Depending on the spreadsheet used, the results and goal in mind will vary.

For example, my particular spread sheet that I use on a daily basis will just show me the numbers. Does it pencil or not, what are the gains, etc. Everything pertinent that I want to know.

Sure they give you the numbers, show you a time and number value of when a good time to sell is, however this depends on more than what the spreadsheet tells you, IE, actual market value and not what the projected market value is.
 

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Depending on the spreadsheet used, the results and goal in mind will vary.

For example, my particular spread sheet that I use on a daily basis will just show me the numbers. Does it pencil or not, what are the gains, etc. Everything pertinent that I want to know.

Sure they give you the numbers, show you a time and number value of when a good time to sell is, however this depends on more than what the spreadsheet tells you, IE, actual market value and not what the projected market value is.
Ok...maybe I am reading more into it, but it just seemed that some were suggesting that the sheet makes the decision for you. Or wanting it to tell them when it is good to sell. My feeling is old school but that you make your money when you buy and if you buy right it doesn't matter about the rest of it. If it is so close that you have to look at a spreadsheet to see what to do you probably shouldn't have bought it to start with.

Worst I have ever had to do is to call my bookeeper (usually my wife) and say "hey are we at $XXXX into 123 elm st?" "yes" SOLD!!!!

But I am normally selling based on either an appraisal or a mark up based on a "flip fee" for a wholesale transaction.

I usually have a strike price on everything I buy from a wholesale standpoint for the 1st 2-8 weeks, then I adjust accordingly based on the market and feedback from the investors I normally sell to.

If it is a retail sale to an end user then the price is based on the appraisal and I am not going to be in it over 65-70% WORST case but usually closer to 60% especially in this market so a sale is a no brainer on a retail end.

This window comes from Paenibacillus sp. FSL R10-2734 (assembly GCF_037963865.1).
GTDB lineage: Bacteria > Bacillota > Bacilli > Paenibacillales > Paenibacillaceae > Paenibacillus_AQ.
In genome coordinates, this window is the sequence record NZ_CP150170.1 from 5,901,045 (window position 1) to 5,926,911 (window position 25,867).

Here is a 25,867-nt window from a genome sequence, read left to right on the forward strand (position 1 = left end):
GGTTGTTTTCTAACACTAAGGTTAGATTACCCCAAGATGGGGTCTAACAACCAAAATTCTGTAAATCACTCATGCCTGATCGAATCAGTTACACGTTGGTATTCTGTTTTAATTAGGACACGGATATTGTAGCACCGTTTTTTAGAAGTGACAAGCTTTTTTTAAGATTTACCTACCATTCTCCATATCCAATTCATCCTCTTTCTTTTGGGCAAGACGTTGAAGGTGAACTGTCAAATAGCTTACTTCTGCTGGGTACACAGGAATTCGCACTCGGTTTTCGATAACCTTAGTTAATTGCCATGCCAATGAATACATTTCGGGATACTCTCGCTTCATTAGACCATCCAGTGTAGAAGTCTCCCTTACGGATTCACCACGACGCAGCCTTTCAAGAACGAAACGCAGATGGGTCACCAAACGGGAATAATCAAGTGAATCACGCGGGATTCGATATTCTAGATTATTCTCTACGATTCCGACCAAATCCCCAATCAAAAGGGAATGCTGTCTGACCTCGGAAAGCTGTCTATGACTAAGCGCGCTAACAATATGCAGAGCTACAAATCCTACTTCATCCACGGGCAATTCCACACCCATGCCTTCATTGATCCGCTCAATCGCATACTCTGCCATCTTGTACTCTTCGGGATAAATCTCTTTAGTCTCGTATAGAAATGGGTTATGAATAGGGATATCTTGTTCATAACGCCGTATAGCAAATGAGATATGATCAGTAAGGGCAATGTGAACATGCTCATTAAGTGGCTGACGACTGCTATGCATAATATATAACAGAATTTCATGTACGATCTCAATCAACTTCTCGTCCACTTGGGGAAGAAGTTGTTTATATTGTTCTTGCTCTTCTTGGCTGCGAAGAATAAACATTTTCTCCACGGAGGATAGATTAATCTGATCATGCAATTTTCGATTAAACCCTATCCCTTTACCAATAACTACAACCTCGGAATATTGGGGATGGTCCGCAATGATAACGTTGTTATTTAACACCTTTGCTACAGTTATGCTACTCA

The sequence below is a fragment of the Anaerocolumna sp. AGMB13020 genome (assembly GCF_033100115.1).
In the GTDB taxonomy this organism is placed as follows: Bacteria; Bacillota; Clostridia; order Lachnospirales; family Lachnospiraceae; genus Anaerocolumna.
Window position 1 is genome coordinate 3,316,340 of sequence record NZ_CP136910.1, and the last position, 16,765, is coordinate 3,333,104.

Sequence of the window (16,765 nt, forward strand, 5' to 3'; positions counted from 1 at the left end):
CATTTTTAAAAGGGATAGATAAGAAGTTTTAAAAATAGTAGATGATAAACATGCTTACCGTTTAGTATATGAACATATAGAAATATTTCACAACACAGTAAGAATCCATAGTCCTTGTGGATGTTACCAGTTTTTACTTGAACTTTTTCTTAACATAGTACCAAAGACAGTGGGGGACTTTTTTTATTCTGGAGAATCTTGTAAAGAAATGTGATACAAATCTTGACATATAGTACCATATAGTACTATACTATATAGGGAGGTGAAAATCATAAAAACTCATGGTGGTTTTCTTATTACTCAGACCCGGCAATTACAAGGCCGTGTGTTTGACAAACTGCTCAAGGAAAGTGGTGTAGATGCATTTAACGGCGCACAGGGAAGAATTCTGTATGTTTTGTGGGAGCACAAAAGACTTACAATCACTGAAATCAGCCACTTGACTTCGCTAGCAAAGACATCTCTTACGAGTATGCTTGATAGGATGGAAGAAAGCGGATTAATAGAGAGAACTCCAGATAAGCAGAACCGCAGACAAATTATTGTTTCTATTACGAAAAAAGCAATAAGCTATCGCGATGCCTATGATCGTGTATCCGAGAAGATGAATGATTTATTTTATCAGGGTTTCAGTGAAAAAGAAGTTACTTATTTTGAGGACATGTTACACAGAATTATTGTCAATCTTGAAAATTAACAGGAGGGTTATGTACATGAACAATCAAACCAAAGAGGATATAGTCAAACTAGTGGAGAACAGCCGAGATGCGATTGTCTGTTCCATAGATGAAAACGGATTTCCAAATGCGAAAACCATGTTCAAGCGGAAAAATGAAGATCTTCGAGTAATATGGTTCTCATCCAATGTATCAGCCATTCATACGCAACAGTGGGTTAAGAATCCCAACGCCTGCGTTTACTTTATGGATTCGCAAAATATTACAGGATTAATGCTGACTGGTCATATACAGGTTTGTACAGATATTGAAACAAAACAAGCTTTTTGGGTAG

If it is a buy and hold then only certain properties in my portfollio are going to be available for sale and none that I haven't owned for at least 12 months for tax purposes. I will do rent to own but I identify which properties will fit that model going in and buy them based on that model up front.

Maybe I am just old school here, but the only spread sheet I use is a list of property addresses so I can keep up with addresses and beds and baths and sales prices. Please let me know if I am missing something here.....
 

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Old school or not, same concept.

In this generation or not, we just like to nearly confirmed projected values with automatic calculations. I think the ultimate goal and understanding is the same.

Another example. The spreadsheet tells me that once we hit X mark, you are clear to sell at Y price with a Z gain, etc. You then decide, do I want to go ahead and release said property, or continue and attempt for a higher return.
 

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Old school or not, same concept.

In this generation or not, we just like to nearly confirmed projected values with automatic calculations. I think the ultimate goal and understanding is the same.

Another example. The spreadsheet tells me that once we hit X mark, you are clear to sell at Y price with a Z gain, etc. You then decide, do I want to go ahead and release said property, or continue and attempt for a higher return.
gotcha...yup same